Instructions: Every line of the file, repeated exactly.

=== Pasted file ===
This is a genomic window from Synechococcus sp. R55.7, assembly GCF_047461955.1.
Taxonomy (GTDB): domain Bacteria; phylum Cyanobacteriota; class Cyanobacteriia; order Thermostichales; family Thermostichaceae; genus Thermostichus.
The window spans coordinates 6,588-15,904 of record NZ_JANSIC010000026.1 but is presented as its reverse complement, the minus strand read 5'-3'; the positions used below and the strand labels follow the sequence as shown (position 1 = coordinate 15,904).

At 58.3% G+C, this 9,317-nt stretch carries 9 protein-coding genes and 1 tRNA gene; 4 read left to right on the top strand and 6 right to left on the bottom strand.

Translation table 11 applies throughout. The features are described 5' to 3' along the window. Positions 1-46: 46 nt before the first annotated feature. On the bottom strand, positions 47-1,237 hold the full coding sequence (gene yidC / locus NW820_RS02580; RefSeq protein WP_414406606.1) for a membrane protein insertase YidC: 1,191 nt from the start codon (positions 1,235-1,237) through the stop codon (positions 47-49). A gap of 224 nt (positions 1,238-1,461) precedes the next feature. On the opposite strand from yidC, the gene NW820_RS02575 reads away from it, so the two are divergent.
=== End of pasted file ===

This is a genomic window from Synechococcus sp. R55.7, assembly GCF_047461955.1.
Taxonomy (GTDB): domain Bacteria; phylum Cyanobacteriota; class Cyanobacteriia; order Thermostichales; family Thermostichaceae; genus Thermostichus.
The window spans coordinates 6,588-15,904 of record NZ_JANSIC010000026.1 but is presented as its reverse complement, the minus strand read 5'-3'; the positions used below and the strand labels follow the sequence as shown (position 1 = coordinate 15,904).

At 58.3% G+C, this 9,317-nt stretch carries 9 protein-coding genes and 1 tRNA gene; 4 read left to right on the top strand and 6 right to left on the bottom strand.

Translation table 11 applies throughout. The features are described 5' to 3' along the window. Positions 1-46: 46 nt before the first annotated feature. On the bottom strand, positions 47-1,237 hold the full coding sequence (gene yidC / locus NW820_RS02580; RefSeq protein WP_414406606.1) for a membrane protein insertase YidC: 1,191 nt from the start codon (positions 1,235-1,237) through the stop codon (positions 47-49). A gap of 224 nt (positions 1,238-1,461) precedes the next feature. On the opposite strand from yidC, the gene NW820_RS02575 reads away from it, so the two are divergent.